This section of the river flows through a breathtaking box canyon and is now one of my favorite floats that I have been on in Montana. Despite the weather and some slow fishing, everyone still managed to hook and land fish. Mostly, we threw streamers, with Tony landing the big fish of the day—a brown around 20” on the T&T HE 9’ 6wt. That fish took us on quite a run, and combined with my amateur rowing, it made for some excitement.jXKe08VAZiW_iO6b_sbZJ0l9AfenNUAmKlDbTDca_00

Later in the day he and Hank successfully navigated the rapids while the rest of us hiked up, around and down, thankful that we weren’t captaining. Some celebratory beers and Pendleton whiskey were had with lunch, knowing that no more rapids lay ahead—only more fishing and a big fire at the end of the day.

That night we got another round of weather that may have drowned out some groups, but only emboldened our revelry. The pulled pork dinner was epic, as was the bonfire and musical performance from Tony and Ryan that accompanied some howling at the moon.kbuchiKGmCpBgjPbit72kcOh7kPBxCaBzeKsRkTv5-I

The weekend continued with a mix of challenging weather and tough fishing. Our journey now included three boats, allowing us to float to our campsite for the last night and enjoy an easy time breaking camp and shoving off for our final day of fishing. That planning made for the most enjoyable morning, since the weather broke, too—at least long enough to have some sun, breakfast quesadillas, burritos, and screwdrivers. Nice to not have to start the day with a drive to get on the water.

With very little wind and some sun I mostly fished the LPSII 8’6” 5wt, which most reminded me of the rod that made me first fall in love with T&T—the VE 8’6” 4wt—a real combination of touch and power making it an absolute delight to cast. We started off throwing hoppers at the banks, pleased with any takes on top that we could get, before switching back to streamers and 6wts as the weather changed. Our last day of fishing ended with a rainbow arching over the Madison—and weather moving through the valley in a spectacular show—reminding us of how lucky we were to be out on the water together, celebrating the last days of Tony’s bachelorhood.UAkREKftDmqPfdT3BlBqeS5uWCSFOP6gOoN-R_96UN0

The son of a filmmaker, Noah Rosenthal is a cinematographer living in Los Angeles, via Middlebury College and DIII football, via guiding trout rivers of Wyoming and traveling the country with his camera, via an MFA in Cinematography from the American Film Institute. He also tells a pretty good story. See his work at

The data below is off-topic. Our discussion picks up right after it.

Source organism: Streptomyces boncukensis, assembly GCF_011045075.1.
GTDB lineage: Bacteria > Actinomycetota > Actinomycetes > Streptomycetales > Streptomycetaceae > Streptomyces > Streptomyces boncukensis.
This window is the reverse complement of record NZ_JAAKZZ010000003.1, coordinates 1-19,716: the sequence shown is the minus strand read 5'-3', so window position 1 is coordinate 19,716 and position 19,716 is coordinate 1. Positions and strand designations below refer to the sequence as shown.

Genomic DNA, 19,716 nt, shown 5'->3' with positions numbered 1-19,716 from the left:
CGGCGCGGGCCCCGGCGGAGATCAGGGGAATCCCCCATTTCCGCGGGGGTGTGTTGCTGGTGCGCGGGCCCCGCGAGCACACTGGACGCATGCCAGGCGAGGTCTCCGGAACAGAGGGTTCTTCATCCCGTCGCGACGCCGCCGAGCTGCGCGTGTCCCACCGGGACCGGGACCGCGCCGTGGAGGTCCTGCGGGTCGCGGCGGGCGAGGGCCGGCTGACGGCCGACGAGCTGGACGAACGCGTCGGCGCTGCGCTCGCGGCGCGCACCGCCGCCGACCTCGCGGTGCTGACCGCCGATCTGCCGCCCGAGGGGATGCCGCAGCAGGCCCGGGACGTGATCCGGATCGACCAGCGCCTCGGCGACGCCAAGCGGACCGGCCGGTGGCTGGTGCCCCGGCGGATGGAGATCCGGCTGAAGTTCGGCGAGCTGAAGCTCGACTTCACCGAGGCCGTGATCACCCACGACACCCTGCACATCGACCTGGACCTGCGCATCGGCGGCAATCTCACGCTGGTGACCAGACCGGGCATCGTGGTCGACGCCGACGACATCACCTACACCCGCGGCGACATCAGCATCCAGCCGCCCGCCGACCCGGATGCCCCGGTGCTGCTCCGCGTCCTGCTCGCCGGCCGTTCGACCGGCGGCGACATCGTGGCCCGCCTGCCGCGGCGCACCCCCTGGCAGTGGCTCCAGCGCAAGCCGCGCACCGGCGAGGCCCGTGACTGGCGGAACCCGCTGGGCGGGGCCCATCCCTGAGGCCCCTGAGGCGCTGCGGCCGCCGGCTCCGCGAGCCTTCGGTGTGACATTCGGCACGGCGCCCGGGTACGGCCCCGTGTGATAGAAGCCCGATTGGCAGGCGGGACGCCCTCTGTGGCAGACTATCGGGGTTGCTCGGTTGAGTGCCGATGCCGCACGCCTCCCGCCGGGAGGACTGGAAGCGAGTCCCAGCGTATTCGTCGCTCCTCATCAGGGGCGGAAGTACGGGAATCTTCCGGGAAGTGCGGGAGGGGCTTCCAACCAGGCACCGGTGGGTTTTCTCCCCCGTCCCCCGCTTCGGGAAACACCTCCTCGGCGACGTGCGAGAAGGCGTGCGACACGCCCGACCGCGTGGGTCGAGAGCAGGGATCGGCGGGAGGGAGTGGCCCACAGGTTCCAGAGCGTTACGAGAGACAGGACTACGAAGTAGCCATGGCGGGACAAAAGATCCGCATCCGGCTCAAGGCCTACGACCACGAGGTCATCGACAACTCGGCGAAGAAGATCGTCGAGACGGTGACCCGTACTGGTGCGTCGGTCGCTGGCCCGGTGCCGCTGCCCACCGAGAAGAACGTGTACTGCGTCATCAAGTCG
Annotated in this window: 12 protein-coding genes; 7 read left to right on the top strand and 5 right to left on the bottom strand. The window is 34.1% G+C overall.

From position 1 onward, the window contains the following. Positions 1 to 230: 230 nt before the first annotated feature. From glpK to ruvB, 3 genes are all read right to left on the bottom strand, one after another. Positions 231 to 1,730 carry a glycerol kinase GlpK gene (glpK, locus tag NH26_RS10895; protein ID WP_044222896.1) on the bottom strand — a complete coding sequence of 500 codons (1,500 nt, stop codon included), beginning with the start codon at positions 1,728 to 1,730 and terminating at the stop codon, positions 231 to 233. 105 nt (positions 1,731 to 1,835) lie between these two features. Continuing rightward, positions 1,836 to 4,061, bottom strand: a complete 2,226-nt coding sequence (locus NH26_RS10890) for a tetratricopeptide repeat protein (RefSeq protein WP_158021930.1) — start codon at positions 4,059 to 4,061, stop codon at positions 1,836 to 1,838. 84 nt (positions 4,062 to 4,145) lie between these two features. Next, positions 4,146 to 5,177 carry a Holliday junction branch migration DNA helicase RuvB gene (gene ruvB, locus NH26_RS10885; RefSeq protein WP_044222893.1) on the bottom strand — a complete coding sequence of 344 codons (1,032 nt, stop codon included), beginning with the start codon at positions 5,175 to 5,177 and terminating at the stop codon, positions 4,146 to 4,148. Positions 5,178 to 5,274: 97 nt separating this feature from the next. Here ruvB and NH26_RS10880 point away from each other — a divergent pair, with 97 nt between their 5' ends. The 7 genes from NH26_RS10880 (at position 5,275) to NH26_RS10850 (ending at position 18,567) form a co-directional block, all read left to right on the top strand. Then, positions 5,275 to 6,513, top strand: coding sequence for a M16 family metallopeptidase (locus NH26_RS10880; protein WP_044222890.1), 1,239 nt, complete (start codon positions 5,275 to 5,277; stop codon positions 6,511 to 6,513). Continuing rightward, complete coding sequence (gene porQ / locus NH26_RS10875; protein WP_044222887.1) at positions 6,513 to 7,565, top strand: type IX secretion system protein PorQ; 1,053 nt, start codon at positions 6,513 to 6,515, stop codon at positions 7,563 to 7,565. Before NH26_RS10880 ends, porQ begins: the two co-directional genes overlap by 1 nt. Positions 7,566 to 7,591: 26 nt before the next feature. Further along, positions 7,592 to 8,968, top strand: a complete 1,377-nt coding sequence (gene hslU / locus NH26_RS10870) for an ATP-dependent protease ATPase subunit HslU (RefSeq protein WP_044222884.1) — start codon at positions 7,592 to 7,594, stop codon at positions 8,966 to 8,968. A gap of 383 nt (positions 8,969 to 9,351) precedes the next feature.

A Week on My River, the Ribble

by T&T on November 4, 2014

By Martin James, MBE

Monday:  Already been a busy week on my river, the Ribble, with several hours spent pulling balsam until it got the better of my back. Spent an hour or so cleaning and polishing my fly lines then attached new leaders on my 4, 5 and 7 weight outfits, as the river was a bit high and dirty for fly fishing. Had an hour clearing away rubbish left by the high water over the weekend when we had 6.5 feet on the gauge.

Tuesday: I had to visit the doctor, then on to the river pulling balsam for about 2 hours then gave up. Decided conditions were suitable to fish a nymph upstream which turned out to be a good choice. Fishing a gold ribbed hare’s ear I had a really good session fishing a five-weight Thomas & Thomas rod with floating line and a 12 foot leader. In all I had nine trout, pricking 5 others. At teatime one of my pupils, Susan, turned up for a casting lesson which went well, she also caught her first brown trout. It was one very happy lady who returned home for her supper. No doubt she will be telling her husband that he should take up fly fishing and leave golf alone.

Wednesday: Started off the day around 10 o’clock in the morning after sleeping in, it’s great being an OAP who can do what you like. It was about 11 o’clock when I got to the river. Conditions were very good with a few fish rising, and after checking my mink traps I decided today was my day, I was going fishing. Collecting two Thomas & Thomas rods from the rack, one for fishing a nymph the other for dry fly work, I headed off across the meadow. Under the far bank, overhung by a large alder tree where the branches offered cover and security to the trout, a good fish was sucking down tiny black flies tight to the far bank. It would be a difficult cast but I had to try and hope I wouldn’t get hung up on the overhead branches. Having watched the fish for twenty or more minutes I got into position, and pulling off some line I made a roll cast and then back cast before shooting line with a parallel cast close to the surface of the water. What a lucky cast it was, dropping six inches from the far bank and three feet above the rising fish, a slight upstream mend had the fly drifting downstream, and seeing a small dimple on the surface I set the hook into a good fish. After a bit of give and take I netted a fine brown trout of about 1.5 lbs. During the course of the next three hours I must have had a dozen fish, all on dry flies. Sitting outside the cabin enjoying a salad lunch in the sunshine, I looked back on my mornings fishing thinking how relaxing and enjoyable it had been.